Cairo, the war dog that helped to take down Osama Bin Laden, is raising interest in war dog adoptions across the U.S.
The Independent reports, “About 300 retired military dogs are put up for adoption each year. The Military Working Dog Adoptions organization say they have received 300 inquiries in the past two weeks alone.”
Stuff.co.nz adds, “In past generations, most military dogs were euthanized once their tours of duty were done.”
Gerry Proctor, a spokesman for Lackland Air Force Base in San Antonio, Texas, where the military’s dog adoption program is based, told stuff.co.nz that they no longer euthanized retired military dogs.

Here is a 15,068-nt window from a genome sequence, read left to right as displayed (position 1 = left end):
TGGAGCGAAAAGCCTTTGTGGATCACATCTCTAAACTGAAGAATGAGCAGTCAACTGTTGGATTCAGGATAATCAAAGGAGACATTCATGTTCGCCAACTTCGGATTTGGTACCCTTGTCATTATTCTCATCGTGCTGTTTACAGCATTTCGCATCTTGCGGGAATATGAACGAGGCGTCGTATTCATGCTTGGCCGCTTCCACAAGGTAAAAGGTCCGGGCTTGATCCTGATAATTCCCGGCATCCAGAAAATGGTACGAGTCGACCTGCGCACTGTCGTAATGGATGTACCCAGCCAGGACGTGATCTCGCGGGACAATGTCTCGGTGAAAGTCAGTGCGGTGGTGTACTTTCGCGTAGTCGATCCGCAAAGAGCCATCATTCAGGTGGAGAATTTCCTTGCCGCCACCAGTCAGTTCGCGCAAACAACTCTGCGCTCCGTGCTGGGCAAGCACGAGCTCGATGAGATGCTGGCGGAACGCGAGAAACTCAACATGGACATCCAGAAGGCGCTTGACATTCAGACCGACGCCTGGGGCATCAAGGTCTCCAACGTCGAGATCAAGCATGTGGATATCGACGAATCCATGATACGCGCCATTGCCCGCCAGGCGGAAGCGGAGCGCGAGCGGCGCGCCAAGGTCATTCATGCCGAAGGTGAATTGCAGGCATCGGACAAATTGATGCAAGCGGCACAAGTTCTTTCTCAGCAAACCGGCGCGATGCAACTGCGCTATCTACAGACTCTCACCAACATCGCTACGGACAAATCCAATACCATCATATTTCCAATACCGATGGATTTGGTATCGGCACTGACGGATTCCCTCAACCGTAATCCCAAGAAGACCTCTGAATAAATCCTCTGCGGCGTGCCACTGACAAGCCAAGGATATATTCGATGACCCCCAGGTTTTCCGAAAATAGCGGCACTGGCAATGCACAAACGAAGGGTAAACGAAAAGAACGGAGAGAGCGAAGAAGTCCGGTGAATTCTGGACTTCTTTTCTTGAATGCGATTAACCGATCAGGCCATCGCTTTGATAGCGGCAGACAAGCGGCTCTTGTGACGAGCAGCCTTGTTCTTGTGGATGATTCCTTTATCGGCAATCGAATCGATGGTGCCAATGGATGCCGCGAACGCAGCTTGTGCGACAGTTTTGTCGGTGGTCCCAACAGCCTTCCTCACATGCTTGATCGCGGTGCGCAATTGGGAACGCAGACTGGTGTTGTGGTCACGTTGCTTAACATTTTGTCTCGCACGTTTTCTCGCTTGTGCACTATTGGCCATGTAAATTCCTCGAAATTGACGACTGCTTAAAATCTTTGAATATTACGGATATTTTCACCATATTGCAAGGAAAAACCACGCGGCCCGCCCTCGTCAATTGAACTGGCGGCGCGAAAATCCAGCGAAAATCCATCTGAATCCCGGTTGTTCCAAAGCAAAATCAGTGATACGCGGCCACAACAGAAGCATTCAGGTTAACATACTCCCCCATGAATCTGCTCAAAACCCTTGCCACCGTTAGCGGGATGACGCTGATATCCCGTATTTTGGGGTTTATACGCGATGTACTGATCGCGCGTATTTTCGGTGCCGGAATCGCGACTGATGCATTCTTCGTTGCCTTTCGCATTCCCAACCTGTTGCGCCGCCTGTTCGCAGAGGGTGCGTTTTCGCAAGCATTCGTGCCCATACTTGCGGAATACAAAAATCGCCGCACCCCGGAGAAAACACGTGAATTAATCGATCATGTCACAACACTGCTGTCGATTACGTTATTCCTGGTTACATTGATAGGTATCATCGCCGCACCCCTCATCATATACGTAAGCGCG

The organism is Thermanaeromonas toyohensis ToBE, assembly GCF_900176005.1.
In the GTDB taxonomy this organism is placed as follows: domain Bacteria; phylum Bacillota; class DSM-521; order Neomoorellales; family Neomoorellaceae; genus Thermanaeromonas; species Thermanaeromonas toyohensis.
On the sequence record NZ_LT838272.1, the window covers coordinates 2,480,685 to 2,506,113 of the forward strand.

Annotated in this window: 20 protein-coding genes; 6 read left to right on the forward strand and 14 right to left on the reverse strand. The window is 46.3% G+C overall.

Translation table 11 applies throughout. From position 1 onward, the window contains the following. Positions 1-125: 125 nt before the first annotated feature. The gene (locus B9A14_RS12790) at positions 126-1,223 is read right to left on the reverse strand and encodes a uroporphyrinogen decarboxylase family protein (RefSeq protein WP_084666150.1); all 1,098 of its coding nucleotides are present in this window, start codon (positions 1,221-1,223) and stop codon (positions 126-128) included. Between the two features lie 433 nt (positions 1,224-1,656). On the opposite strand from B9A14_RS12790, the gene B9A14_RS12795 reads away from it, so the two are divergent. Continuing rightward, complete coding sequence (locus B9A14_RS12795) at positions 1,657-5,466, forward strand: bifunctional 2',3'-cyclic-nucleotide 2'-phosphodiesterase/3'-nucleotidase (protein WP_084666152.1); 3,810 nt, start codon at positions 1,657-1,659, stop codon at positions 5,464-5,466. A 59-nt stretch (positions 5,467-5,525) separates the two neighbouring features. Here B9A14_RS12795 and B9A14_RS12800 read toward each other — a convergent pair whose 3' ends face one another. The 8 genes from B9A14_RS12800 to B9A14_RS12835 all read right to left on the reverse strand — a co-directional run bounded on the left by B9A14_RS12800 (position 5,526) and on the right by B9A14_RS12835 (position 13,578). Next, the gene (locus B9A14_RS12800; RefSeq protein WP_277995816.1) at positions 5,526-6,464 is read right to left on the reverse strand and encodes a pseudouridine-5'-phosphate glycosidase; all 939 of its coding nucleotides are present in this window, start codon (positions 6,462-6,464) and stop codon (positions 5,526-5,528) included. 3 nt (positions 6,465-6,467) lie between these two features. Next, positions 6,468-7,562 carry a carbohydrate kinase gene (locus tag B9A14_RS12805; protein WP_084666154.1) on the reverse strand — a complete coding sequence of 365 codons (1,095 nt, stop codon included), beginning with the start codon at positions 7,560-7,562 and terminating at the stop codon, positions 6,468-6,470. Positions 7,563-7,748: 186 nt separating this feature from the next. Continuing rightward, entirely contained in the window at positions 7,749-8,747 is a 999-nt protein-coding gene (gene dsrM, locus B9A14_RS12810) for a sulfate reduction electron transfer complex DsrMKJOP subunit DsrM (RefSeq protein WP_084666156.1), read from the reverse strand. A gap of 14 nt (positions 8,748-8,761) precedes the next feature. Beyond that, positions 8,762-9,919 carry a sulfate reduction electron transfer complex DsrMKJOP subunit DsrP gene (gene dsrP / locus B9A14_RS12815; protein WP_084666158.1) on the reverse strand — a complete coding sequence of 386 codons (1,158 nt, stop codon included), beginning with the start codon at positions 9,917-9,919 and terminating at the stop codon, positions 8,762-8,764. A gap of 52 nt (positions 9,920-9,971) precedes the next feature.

“All the animals find a home,” Proctor said. “There’s a six-month waiting list right now for people wanting to adopt. And (the applications) have gone up substantially since the raid.”
According to the Huffington Post, military dogs are still officially considered “equipment,” and retired dogs are classified as “excess” or “surplus equipment.”
A drawback that prevents many prospective pet parents from adopting a military dog is the fact that they often have to pay $1,000 to $2,000, just to bring the pooches back to the U.S. on commercial flights. Pet parents have to foot the bill because retired dogs can’t be placed in a crate on a military cargo flight because they no longer belong to the military.
But for those who can afford it, such as Madeleine Pickens, wife of billionaire T. Boone Pickens, who adopted a retired war dog named Chyba last year, it’s well worth it.
Pickens describes Chyba as a “sweet, relaxed dog who is happiest stretched out in the shade of a tree.”
PHOTO: Olgierd Pstrykotwórca